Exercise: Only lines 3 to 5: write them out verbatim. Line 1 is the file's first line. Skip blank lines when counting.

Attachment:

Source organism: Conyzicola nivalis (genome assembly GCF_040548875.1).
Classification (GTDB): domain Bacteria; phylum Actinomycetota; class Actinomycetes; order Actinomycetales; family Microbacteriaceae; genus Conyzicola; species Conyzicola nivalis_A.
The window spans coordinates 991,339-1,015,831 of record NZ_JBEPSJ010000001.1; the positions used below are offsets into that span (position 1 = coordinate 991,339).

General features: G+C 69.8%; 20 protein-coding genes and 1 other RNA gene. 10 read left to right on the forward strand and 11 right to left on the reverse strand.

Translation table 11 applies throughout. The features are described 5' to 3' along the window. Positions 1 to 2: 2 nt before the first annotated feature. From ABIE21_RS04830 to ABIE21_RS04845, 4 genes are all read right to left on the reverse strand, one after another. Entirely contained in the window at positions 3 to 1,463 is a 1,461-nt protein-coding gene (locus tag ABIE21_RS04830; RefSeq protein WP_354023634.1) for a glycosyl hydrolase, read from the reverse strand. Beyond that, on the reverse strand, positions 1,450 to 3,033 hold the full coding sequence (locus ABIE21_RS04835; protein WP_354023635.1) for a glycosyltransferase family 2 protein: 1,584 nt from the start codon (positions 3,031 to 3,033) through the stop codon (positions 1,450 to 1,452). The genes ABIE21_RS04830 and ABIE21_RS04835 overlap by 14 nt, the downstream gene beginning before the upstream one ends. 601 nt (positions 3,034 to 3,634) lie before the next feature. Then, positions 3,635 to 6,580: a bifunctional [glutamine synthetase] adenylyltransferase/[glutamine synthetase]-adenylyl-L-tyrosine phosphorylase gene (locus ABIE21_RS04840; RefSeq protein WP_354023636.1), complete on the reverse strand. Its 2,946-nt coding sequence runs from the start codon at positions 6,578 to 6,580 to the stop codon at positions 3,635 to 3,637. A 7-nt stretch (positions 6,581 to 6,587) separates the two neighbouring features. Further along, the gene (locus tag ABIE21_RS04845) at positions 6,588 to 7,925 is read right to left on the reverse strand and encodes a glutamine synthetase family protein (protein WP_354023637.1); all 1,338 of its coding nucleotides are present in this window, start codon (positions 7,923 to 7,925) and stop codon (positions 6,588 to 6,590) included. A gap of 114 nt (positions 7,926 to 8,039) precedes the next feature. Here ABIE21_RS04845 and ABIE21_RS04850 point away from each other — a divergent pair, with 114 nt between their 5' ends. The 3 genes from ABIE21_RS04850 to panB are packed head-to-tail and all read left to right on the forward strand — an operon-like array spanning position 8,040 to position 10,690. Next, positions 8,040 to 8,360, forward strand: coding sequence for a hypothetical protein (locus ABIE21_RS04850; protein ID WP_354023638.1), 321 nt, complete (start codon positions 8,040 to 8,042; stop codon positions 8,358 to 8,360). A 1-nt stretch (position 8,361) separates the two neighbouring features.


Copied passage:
The window spans coordinates 991,339-1,015,831 of record NZ_JBEPSJ010000001.1; the positions used below are offsets into that span (position 1 = coordinate 991,339).

General features: G+C 69.8%; 20 protein-coding genes and 1 other RNA gene. 10 read left to right on the forward strand and 11 right to left on the reverse strand.

Translation table 11 applies throughout. The features are described 5' to 3' along the window. Positions 1 to 2: 2 nt before the first annotated feature. From ABIE21_RS04830 to ABIE21_RS04845, 4 genes are all read right to left on the reverse strand, one after another. Entirely contained in the window at positions 3 to 1,463 is a 1,461-nt protein-coding gene (locus tag ABIE21_RS04830; RefSeq protein WP_354023634.1) for a glycosyl hydrolase, read from the reverse strand. Beyond that, on the reverse strand, positions 1,450 to 3,033 hold the full coding sequence (locus ABIE21_RS04835; protein WP_354023635.1) for a glycosyltransferase family 2 protein: 1,584 nt from the start codon (positions 3,031 to 3,033) through the stop codon (positions 1,450 to 1,452). The genes ABIE21_RS04830 and ABIE21_RS04835 overlap by 14 nt, the downstream gene beginning before the upstream one ends. 601 nt (positions 3,034 to 3,634) lie before the next feature. Then, positions 3,635 to 6,580: a bifunctional [glutamine synthetase] adenylyltransferase/[glutamine synthetase]-adenylyl-L-tyrosine phosphorylase gene (locus ABIE21_RS04840; RefSeq protein WP_354023636.1), complete on the reverse strand. Its 2,946-nt coding sequence runs from the start codon at positions 6,578 to 6,580 to the stop codon at positions 3,635 to 3,637. A 7-nt stretch (positions 6,581 to 6,587) separates the two neighbouring features. Further along, the gene (locus tag ABIE21_RS04845) at positions 6,588 to 7,925 is read right to left on the reverse strand and encodes a glutamine synthetase family protein (protein WP_354023637.1); all 1,338 of its coding nucleotides are present in this window, start codon (positions 7,923 to 7,925) and stop codon (positions 6,588 to 6,590) included. A gap of 114 nt (positions 7,926 to 8,039) precedes the next feature. Here ABIE21_RS04845 and ABIE21_RS04850 point away from each other — a divergent pair, with 114 nt between their 5' ends. The 3 genes from ABIE21_RS04850 to panB are packed head-to-tail and all read left to right on the forward strand — an operon-like array spanning position 8,040 to position 10,690. Next, positions 8,040 to 8,360, forward strand: coding sequence for a hypothetical protein (locus ABIE21_RS04850; protein ID WP_354023638.1), 321 nt, complete (start codon positions 8,040 to 8,042; stop codon positions 8,358 to 8,360). A 1-nt stretch (position 8,361) separates the two neighbouring features.